In this season of Thanksgiving (it is not Christmas yet, no matter what the stores say!!!), it is time to think of the things in life that have uplifted me and inspired me. Of course, books are included in that, since I spend half of my waking life reading these days. Hey, as we said in the last episode of Bibliophiles Anonymous, it’s cheaper than therapy. 🙂
Top Ten (or Five) Books/Authors I’m Thankful For
1. J.K. Rowling – If it wasn’t for her, I would never have started writing. Her story is so amazing – coming from nothing, a single mom living paycheck to paycheck, having one simple idea and turning it into the largest worldwide phenomenon of my lifetime. I am unbelievably grateful for her persistence – would you believe the first publishers she went to TURNED HER DOWN? I bet they kick themselves now.
2. Harry, A History by Melissa Anelli – Along the same vein, this book tells the story behind the Harry Potter fandom. The story behind the story, if you will. It expressed everything I feel about the Harry Potter world and the closeness of the community that built itself around these books. Not to mention that Melissa Anelli is the webmistress of what I think is the best fan sites out there, The Leaky Cauldron.
3. Sheri Lynch – So many things to say about this lady. She is co-host of the “Bob & Sheri” show, a radio broadcast that is syndicated around the world. I always download the podcast version so I don’t miss it. Sheri has written two books, Hello, My Name is Mommy and Be Happy or I’ll Scream, both about life and family and trying to balance the craziness therein. Sheri is completely honest about her completely dysfunctional upbringing and it is truly inspirational.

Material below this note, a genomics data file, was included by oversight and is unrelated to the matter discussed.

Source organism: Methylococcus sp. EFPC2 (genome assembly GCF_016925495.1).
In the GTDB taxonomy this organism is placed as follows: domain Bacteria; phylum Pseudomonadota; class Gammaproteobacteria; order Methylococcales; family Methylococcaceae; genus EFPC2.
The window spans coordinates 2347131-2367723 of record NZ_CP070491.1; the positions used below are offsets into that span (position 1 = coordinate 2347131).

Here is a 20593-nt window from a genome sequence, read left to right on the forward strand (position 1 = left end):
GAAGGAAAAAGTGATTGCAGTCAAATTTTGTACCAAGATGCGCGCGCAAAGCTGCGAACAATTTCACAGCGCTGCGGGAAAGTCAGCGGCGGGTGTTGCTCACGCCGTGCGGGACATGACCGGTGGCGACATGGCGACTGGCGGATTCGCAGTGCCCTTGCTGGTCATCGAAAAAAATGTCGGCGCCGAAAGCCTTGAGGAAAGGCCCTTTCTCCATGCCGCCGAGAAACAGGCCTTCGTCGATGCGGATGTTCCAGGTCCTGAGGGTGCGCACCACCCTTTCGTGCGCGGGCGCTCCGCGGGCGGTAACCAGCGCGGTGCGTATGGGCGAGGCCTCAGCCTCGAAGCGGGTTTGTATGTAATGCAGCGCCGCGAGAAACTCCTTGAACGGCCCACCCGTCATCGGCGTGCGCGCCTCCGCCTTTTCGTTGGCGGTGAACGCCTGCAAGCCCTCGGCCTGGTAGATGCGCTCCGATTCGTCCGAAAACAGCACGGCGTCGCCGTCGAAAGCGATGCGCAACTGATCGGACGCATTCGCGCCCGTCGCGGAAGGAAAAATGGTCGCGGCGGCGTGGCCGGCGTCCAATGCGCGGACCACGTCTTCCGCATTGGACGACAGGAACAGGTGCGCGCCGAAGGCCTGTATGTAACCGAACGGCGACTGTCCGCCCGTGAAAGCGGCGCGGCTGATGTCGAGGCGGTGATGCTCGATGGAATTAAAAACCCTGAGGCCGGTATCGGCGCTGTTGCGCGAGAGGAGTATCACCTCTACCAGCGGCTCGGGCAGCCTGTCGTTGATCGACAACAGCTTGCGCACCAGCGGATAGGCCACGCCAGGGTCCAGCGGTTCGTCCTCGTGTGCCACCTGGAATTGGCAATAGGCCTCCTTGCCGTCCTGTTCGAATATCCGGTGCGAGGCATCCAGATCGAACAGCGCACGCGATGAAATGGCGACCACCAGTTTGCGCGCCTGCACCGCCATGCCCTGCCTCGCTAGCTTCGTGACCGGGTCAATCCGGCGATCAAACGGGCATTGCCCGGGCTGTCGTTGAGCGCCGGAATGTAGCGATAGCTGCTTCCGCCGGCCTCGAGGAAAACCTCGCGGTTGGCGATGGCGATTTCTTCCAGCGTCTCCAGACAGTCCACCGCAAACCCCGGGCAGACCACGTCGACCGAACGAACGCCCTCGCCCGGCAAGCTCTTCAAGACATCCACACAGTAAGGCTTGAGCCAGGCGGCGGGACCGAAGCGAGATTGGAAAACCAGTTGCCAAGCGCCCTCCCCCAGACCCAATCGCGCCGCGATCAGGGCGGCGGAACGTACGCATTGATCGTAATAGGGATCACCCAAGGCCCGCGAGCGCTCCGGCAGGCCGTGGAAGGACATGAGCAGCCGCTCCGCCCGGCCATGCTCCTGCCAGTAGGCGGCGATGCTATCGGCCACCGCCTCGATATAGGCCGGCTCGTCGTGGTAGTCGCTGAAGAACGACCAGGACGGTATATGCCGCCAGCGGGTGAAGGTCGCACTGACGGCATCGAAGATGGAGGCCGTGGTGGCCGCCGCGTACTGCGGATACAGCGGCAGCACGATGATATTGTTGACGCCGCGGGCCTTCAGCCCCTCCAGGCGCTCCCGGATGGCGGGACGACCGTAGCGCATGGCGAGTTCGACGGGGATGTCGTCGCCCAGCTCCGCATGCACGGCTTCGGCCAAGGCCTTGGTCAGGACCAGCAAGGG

4. William Shakespeare – What can I say about this guy? Nothing, except that I adore him. My Shakespeare class in college was the toughest class I took, but it was also the most enjoyable. No one turns a phrase like Will. No one. And I have to say, seeing The Tempest in New York City, featuring Mandy Patinkin as Prospero, was one of the highlights of my life.
5. The Brontë sisters – I first read Jane Eyre my senior year of high school. That was my first introduction to the sisters Brontë. Emily, Charlotte, and Anne wanted to write, but since they were women, no one would take them seriously. So what did they do? Did they just give up their dream? Nope. They took on male pseudonyms and kept on writing. Jane Eyre was originally published under the pen name Currer Bell. Nothing stopped these ladies!
There are many more, I’m sure, but I’m a bit short on time this morning. I might have to continue this topic in tomorrow’s post.